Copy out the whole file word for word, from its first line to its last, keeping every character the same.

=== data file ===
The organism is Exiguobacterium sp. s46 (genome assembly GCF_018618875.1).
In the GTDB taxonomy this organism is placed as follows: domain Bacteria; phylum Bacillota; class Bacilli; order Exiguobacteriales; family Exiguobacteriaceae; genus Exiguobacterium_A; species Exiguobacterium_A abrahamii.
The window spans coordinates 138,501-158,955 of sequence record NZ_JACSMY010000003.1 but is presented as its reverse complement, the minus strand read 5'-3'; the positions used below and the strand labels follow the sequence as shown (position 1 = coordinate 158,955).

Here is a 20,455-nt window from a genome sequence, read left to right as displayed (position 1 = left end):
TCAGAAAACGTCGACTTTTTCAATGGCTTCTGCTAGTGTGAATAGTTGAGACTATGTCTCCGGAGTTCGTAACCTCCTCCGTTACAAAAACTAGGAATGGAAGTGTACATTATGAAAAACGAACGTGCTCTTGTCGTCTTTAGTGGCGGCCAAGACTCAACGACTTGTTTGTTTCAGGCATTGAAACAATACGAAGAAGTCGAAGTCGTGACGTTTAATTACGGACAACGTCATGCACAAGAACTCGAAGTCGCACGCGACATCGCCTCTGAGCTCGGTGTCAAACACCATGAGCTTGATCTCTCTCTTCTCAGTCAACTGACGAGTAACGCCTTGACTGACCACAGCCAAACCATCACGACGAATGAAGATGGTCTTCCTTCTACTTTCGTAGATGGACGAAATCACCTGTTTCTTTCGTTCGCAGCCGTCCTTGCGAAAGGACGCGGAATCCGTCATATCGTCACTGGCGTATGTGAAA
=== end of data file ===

The organism is Exiguobacterium sp. s46 (genome assembly GCF_018618875.1).
In the GTDB taxonomy this organism is placed as follows: domain Bacteria; phylum Bacillota; class Bacilli; order Exiguobacteriales; family Exiguobacteriaceae; genus Exiguobacterium_A; species Exiguobacterium_A abrahamii.
The window spans coordinates 138,501-158,955 of sequence record NZ_JACSMY010000003.1 but is presented as its reverse complement, the minus strand read 5'-3'; the positions used below and the strand labels follow the sequence as shown (position 1 = coordinate 158,955).

Here is a 20,455-nt window from a genome sequence, read left to right as displayed (position 1 = left end):
TCAGAAAACGTCGACTTTTTCAATGGCTTCTGCTAGTGTGAATAGTTGAGACTATGTCTCCGGAGTTCGTAACCTCCTCCGTTACAAAAACTAGGAATGGAAGTGTACATTATGAAAAACGAACGTGCTCTTGTCGTCTTTAGTGGCGGCCAAGACTCAACGACTTGTTTGTTTCAGGCATTGAAACAATACGAAGAAGTCGAAGTCGTGACGTTTAATTACGGACAACGTCATGCACAAGAACTCGAAGTCGCACGCGACATCGCCTCTGAGCTCGGTGTCAAACACCATGAGCTTGATCTCTCTCTTCTCAGTCAACTGACGAGTAACGCCTTGACTGACCACAGCCAAACCATCACGACGAATGAAGATGGTCTTCCTTCTACTTTCGTAGATGGACGAAATCACCTGTTTCTTTCGTTCGCAGCCGTCCTTGCGAAAGGACGCGGAATCCGTCATATCGTCACTGGCGTATGTGAAA